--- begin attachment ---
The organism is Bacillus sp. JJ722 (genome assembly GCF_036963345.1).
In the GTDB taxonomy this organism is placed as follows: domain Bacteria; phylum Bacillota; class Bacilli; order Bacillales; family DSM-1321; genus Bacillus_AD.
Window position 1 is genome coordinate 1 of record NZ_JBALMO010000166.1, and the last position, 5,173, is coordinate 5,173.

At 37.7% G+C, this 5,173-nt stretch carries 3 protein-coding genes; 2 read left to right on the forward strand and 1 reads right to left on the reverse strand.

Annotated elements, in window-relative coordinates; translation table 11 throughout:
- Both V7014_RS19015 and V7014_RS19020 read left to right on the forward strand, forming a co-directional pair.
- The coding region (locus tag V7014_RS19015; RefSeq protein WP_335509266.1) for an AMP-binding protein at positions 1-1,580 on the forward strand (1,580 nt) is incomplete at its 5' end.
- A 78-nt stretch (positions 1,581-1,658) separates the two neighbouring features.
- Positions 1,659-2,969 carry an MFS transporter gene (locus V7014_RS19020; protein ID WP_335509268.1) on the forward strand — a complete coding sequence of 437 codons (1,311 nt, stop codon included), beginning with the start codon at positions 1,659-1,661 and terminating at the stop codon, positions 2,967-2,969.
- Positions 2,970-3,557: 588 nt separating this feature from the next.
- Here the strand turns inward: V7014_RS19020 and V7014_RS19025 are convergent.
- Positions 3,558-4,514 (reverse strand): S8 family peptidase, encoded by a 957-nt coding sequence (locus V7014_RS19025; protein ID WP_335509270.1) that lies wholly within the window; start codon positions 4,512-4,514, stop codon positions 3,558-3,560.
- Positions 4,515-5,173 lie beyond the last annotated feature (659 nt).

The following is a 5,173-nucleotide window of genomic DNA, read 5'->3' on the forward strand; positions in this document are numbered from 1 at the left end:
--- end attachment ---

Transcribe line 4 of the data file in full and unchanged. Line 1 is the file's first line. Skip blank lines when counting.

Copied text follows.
At 37.7% G+C, this 5,173-nt stretch carries 3 protein-coding genes; 2 read left to right on the forward strand and 1 reads right to left on the reverse strand.